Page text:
Published: 17 December 2013
On a bitter November evening, young Mary Yellan journeys across the rainswept moors to Jamaica Inn in honour of her mother's dying request. When she arrives, the warning of the coachman begins to echo in her memory, for her aunt Patience cowers before hulking Uncle Joss Merlyn.
Terrified of the inn's brooding power, Mary gradually finds herself ensnared in the dark schemes being enacted behind its crumbling walls -- and tempted to love a man she dares not trust.
As Mary’s mother lies on her deathbed, she makes her daughter promise to go to live with her aunt as she is the only family they have left. Mary, without any means of supporting herself and no husband, agrees it is the best solution and sets off on her journey.
Mary remembers Aunt Patience as a vibrant, loving woman so she is looking forward to seeing her again, however as Mary nears Jamaica Inn, she begins to receive ominous warnings about the place and her trepidations increase. Mary arrives at the inn in the middle of the night during a storm, and all her fears are confirmed when she meets her boor of an uncle and sees the dramatic change in her aunt who is a timid shadow of her former self. Aunt Patience is obviously terrified of her husband but more afraid Mary will incur his wrath.
Joss Merlyn is a foul-tempered man who will stop at nothing to keep his illegal activities a secret but he also knows Mary isn’t stupid and warns her to stay in her room no matter what she hears or sees. Despite her fears, Mary’s curiosity gets the better of her and she is soon roaming the dark halls, spying on her uncle, and learns he is a smuggler. Mary is determined to see her uncle brought to justice and to protect her aunt, but she has no real understanding of just how much danger she is in as her uncle is guilty of far more than smuggling.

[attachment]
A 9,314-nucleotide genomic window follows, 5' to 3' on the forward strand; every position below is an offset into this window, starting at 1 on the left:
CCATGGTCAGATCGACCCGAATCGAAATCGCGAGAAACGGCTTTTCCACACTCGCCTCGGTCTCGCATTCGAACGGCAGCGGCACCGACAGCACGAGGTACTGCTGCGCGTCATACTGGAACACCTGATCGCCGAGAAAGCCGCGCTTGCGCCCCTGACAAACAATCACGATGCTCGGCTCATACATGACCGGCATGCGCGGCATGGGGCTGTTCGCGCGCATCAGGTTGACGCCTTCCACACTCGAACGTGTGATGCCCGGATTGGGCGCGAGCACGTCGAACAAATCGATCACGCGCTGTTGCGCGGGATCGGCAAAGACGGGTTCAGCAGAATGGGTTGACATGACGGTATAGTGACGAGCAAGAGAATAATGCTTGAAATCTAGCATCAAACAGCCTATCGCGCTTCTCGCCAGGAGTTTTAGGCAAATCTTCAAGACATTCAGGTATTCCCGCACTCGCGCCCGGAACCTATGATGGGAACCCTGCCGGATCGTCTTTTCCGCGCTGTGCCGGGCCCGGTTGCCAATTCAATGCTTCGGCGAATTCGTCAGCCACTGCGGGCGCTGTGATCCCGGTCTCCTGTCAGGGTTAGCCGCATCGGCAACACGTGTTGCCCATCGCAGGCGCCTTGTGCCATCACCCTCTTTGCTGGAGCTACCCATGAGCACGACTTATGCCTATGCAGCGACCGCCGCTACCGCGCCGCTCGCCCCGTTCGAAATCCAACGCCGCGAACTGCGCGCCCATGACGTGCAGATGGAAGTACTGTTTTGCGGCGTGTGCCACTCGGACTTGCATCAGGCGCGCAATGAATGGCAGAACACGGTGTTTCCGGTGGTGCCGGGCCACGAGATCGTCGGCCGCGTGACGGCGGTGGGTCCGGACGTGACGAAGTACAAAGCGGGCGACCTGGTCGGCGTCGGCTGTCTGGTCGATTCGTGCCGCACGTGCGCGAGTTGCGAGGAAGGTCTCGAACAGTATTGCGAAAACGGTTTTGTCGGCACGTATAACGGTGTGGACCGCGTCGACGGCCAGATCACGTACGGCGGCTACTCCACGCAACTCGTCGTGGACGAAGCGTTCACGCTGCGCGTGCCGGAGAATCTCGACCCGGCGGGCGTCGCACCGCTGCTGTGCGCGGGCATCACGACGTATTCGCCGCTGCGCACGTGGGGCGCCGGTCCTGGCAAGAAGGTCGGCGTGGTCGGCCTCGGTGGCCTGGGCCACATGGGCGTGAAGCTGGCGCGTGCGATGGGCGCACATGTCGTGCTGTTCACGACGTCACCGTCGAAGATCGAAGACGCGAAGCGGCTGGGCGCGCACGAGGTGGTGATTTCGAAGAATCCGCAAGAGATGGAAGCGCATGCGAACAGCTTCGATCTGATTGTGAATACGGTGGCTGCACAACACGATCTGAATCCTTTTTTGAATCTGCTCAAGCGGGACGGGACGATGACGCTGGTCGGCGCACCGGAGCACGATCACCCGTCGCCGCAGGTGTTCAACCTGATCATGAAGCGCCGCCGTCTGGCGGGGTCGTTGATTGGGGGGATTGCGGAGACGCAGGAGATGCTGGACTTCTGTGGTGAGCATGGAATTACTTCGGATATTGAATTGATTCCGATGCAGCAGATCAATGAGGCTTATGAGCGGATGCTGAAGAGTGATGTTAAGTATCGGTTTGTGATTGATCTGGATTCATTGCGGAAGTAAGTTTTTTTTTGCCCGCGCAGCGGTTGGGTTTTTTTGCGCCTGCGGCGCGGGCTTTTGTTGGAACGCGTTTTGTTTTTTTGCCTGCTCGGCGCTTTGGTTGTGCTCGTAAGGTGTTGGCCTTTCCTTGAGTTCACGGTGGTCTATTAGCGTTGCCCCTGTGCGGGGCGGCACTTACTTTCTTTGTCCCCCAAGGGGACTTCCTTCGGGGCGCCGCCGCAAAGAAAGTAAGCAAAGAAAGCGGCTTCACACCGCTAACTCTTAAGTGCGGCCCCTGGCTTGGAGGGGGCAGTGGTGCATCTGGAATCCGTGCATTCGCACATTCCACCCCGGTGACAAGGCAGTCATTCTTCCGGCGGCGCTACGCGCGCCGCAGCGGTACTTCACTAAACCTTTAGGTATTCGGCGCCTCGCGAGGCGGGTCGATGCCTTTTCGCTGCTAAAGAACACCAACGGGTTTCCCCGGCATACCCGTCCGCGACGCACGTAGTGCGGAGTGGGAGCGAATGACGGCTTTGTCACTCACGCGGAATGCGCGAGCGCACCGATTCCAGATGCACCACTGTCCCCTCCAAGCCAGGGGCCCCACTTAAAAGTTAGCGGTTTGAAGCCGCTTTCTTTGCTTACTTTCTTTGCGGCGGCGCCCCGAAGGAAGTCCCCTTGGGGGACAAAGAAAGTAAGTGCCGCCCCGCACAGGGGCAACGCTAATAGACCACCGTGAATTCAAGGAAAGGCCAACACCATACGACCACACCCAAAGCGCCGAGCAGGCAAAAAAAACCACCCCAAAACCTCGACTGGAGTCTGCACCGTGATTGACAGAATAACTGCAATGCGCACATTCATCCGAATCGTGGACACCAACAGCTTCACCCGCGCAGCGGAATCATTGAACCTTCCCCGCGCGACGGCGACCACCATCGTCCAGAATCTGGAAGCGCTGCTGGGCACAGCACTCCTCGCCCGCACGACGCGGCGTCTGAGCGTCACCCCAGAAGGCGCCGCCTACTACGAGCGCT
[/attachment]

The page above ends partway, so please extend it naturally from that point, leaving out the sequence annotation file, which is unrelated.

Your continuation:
Daphne du Maurier was inspired to write Jamaica Inn after staying at the real Jamaica Inn and hearing the colourful tales of its smuggling past. The real star of this novel is the highly charged atmosphere that du Maurier manages to create which means the tension never quite dissipates as Mary doesn’t know who to trust. Du Maurier is so good at presenting her characters in such a doubtful light, we are never quite sure whether we should trust them or not and Mary certainly ends up placing her trust in the wrong people, mainly down to her preconceived notions.
Regardless, Mary is a feisty character who does stand up to her uncle, and others who threaten her, even when she is afraid for her life, but her curiosity does get her into a lot of precarious situations and her decisions often leave a lot to be desired. Mary also has a love interest, in her uncle’s younger brother, Jem Merlyn, but she is initially wary of him as his reputation as a horse thief precedes him. I wouldn’t say there was a great deal of chemistry between the two and Mary seems to fall in love with him rather quickly but this isn’t a love story so there isn’t much development in the relationship.
The story builds to a satisfying climax as the secrets of Jamaica Inn begin to unravel and malicious deeds are exposed to the cost of more than one life.